Time to be serious about a three-division championship
The end of the true amateur All-Ireland is nigh. Its demise will not arrive for a few years, but even the pittance that the Minister, the GAA and the GPA cannot agree on makes no difference in the overall picture.
As Bob Dylan sang many years ago, the times they are a changing; eventually even the GAA will be drowned by the tide.
The biggest change should be in the fairness of the competition. When the players from the counties with no chance finally decide that they are fed up being patron-ised and ignored, the present system will probably end, with the players telling the legislators what is needed.
That change will introduce a three-division championship on a League system with the top four, or whatever number is chosen, playing off in knockout games. Promotion and relegation will follow and the provincial system and the current leagues will end. There will be three All-Ireland winners then, each at their own level: division one, two and three. What it will mean for players is a realistic chance of winning something, which is what all competition should be about. Not money, tradition, influence or power, but fairness.
In previewing the championship, the easy part is to discount at least two thirds that have no chance in the present mongrel system which further reinforces the dominance of Kerry because, barring some major hitch, they will still be involved in the quarter-finals in August. Not that they need much help anyway, but they will accept all gifts from Greeks or Rebels.
In the past I have been accused of favouring Kerry far too much. In previewing games the obvious thing for the last number of years is to go for Kerry because their record is so superior. In times of doubt go for Kerry, in times of certainty still go for Kerry.
My admiration for them is based on the standard of excellence they constantly strive for and often achieve. They win with style but I admire them more for the way they lose. No hard luck stories, no blaming referees, they just go away and work hard for the next opportunity.
This year I hope that somebody can come out and beat them fair and square; this All-Ireland is about who can beat Kerry. There are less than half a dozen possibilities even if the Kingdom are not going to be as good as last year. No team could replace men like Séa-mus Moynihan and Mike McCarthy. They leave long shadows. The worry from a competitive point of view is that they may not have to be as good: there were not too many teams who impressed in the league.
The exception was Donegal, a team who carry a whiff of danger, sometimes for themselves as much as others. Yet they have the horse power and, I presume, the ambition. It would be hard to think that any player would mess about when all that is called for is a bit of discipline for a few months.
I played with a good few lads who might not have had the perfect diet by today’s standards but when it came to the business end of things you could stake your life on them. I prefer big hearts to pasta any day. That characteristic is something no diet or training will ever put in a man.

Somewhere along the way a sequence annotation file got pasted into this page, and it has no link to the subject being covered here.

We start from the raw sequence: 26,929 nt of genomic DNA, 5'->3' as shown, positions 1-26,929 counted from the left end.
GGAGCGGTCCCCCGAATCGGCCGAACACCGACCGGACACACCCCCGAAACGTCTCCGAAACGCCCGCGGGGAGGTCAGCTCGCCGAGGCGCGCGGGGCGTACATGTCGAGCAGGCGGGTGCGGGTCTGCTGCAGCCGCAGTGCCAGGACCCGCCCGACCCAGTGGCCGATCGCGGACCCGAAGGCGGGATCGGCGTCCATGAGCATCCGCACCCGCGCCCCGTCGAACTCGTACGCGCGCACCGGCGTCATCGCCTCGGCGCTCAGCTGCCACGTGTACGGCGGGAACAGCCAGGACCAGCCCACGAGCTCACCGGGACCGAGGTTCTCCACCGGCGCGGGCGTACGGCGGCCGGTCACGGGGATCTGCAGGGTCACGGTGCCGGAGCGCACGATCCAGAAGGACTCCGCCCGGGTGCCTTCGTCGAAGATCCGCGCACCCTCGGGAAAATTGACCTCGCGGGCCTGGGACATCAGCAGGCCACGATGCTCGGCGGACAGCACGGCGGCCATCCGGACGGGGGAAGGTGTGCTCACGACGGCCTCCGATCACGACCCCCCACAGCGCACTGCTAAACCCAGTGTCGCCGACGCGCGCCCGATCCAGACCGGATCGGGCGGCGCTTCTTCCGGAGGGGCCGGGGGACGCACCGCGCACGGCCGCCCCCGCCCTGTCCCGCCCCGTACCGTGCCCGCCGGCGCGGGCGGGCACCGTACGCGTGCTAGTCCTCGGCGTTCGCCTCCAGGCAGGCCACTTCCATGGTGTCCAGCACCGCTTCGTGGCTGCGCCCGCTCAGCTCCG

This will undoubtedly be a championship dominated by the hand pass; it could be called the All-Ireland handball championship, it is a plague which should be tackled.
By August I expect Kerry, Donegal, Tyrone and Mayo to be involved; add in a few more like Dublin, Laois, Derry, Armagh and Cork. That group is a bit like saying it will probably rain tomorrow: not much novelty.
Tyrone are the mystery team. At the beginning of the year they looked as if they had rounded up most of the fifth cavalry but the wheels have fallen off the wagons a bit. Unless Stephen O’Neill and Brian McGuigan return they are not a bet and, like Kerry’s missing stars, the ghost of Peter the great still hovers around.
As for the championship in general, there will be the usual amount of controversy. Where highlighting unsavoury incidents occurs, the GAA, and the players, will probably agree that it is all the media’s fault for blowing it up and things were not nearly as bad as they looked, especially if it is shown in slow motion. There will be the standard criticism of referees and the ‘so-called analysts’. In other words, business as usual. Hopefully, though, we will see players in interviews who show themselves off in the best sense of the word and not inhibited, cliché-ridden individuals who worry in case they say something which offends the sensitivities of the opposition and can only blabber “at the end of the day” ten times.
Players are clever, interesting and witty and we need to know more about them than their favourite food, film and who they would like to be on a desert island with. Maybe this year will signal a change in that direction. It would be good for the players in every way to show off their personalities.
A more thorough analysis of teams will follow in due course when the big guns are drawn. Dublin are one of those, they don’t appear to have the ammunition this time either. Always the kind word for the Dubs. If it does not happen there will be the usual blood letting.
Paul Caffrey knows very well what he is up against, he will carry the can for failure no matter whose fault. Win and he is a hero for life. No chance to smell the roses there.
And then there is the small matter of late September. Recently I was reading about the Flight of the Earls which took place 400 years ago when some of the bravest and best left Donegal. This would be a fitting time for the players of Tír Chonaill to show that the warrior spirit still lives. The provincial honours, for what they are worth, may go to Donegal, Mayo, Kerry and Dublin.